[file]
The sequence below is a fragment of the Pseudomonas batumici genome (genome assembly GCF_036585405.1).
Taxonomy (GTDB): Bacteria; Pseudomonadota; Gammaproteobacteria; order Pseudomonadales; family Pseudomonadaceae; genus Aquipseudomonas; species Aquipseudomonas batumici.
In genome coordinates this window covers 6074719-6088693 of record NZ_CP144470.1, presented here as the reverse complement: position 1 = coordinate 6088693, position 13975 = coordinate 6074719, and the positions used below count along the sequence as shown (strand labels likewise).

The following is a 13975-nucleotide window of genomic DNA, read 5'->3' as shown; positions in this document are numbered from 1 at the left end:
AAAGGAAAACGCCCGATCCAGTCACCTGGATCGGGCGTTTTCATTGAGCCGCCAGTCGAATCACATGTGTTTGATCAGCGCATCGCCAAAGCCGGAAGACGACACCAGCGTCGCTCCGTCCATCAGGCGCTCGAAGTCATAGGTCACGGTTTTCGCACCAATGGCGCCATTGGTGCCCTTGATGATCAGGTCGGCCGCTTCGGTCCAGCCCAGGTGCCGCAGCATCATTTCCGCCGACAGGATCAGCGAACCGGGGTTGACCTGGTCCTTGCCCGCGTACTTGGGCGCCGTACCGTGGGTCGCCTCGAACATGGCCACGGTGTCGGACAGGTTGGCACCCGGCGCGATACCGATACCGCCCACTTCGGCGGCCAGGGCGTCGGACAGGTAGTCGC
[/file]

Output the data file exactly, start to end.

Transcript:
The sequence below is a fragment of the Pseudomonas batumici genome (genome assembly GCF_036585405.1).
Taxonomy (GTDB): Bacteria; Pseudomonadota; Gammaproteobacteria; order Pseudomonadales; family Pseudomonadaceae; genus Aquipseudomonas; species Aquipseudomonas batumici.
In genome coordinates this window covers 6074719-6088693 of record NZ_CP144470.1, presented here as the reverse complement: position 1 = coordinate 6088693, position 13975 = coordinate 6074719, and the positions used below count along the sequence as shown (strand labels likewise).

The following is a 13975-nucleotide window of genomic DNA, read 5'->3' as shown; positions in this document are numbered from 1 at the left end:
AAAGGAAAACGCCCGATCCAGTCACCTGGATCGGGCGTTTTCATTGAGCCGCCAGTCGAATCACATGTGTTTGATCAGCGCATCGCCAAAGCCGGAAGACGACACCAGCGTCGCTCCGTCCATCAGGCGCTCGAAGTCATAGGTCACGGTTTTCGCACCAATGGCGCCATTGGTGCCCTTGATGATCAGGTCGGCCGCTTCGGTCCAGCCCAGGTGCCGCAGCATCATTTCCGCCGACAGGATCAGCGAACCGGGGTTGACCTGGTCCTTGCCCGCGTACTTGGGCGCCGTACCGTGGGTCGCCTCGAACATGGCCACGGTGTCGGACAGGTTGGCACCCGGCGCGATACCGATACCGCCCACTTCGGCGGCCAGGGCGTCGGACAGGTAGTCGC